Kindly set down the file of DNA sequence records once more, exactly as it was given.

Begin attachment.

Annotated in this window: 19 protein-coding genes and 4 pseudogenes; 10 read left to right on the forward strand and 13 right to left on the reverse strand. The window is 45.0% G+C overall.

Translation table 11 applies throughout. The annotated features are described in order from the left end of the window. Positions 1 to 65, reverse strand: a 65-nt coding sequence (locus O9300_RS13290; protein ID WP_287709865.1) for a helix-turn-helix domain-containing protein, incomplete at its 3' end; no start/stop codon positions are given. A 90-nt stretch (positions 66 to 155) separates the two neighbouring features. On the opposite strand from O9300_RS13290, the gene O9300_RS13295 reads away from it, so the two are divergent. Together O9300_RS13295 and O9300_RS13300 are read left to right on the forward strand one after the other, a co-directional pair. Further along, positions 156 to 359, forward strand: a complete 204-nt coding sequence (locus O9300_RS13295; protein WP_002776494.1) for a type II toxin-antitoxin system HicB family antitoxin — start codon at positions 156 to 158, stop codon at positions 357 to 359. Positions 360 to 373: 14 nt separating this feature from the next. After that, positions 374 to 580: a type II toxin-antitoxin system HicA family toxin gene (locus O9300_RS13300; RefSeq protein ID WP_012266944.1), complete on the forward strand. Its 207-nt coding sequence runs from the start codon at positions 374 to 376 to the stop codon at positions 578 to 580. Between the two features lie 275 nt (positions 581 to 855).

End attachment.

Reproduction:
Annotated in this window: 19 protein-coding genes and 4 pseudogenes; 10 read left to right on the forward strand and 13 right to left on the reverse strand. The window is 45.0% G+C overall.

Translation table 11 applies throughout. The annotated features are described in order from the left end of the window. Positions 1 to 65, reverse strand: a 65-nt coding sequence (locus O9300_RS13290; protein ID WP_287709865.1) for a helix-turn-helix domain-containing protein, incomplete at its 3' end; no start/stop codon positions are given. A 90-nt stretch (positions 66 to 155) separates the two neighbouring features. On the opposite strand from O9300_RS13290, the gene O9300_RS13295 reads away from it, so the two are divergent. Together O9300_RS13295 and O9300_RS13300 are read left to right on the forward strand one after the other, a co-directional pair. Further along, positions 156 to 359, forward strand: a complete 204-nt coding sequence (locus O9300_RS13295; protein WP_002776494.1) for a type II toxin-antitoxin system HicB family antitoxin — start codon at positions 156 to 158, stop codon at positions 357 to 359. Positions 360 to 373: 14 nt separating this feature from the next. After that, positions 374 to 580: a type II toxin-antitoxin system HicA family toxin gene (locus O9300_RS13300; RefSeq protein ID WP_012266944.1), complete on the forward strand. Its 207-nt coding sequence runs from the start codon at positions 374 to 376 to the stop codon at positions 578 to 580. Between the two features lie 275 nt (positions 581 to 855).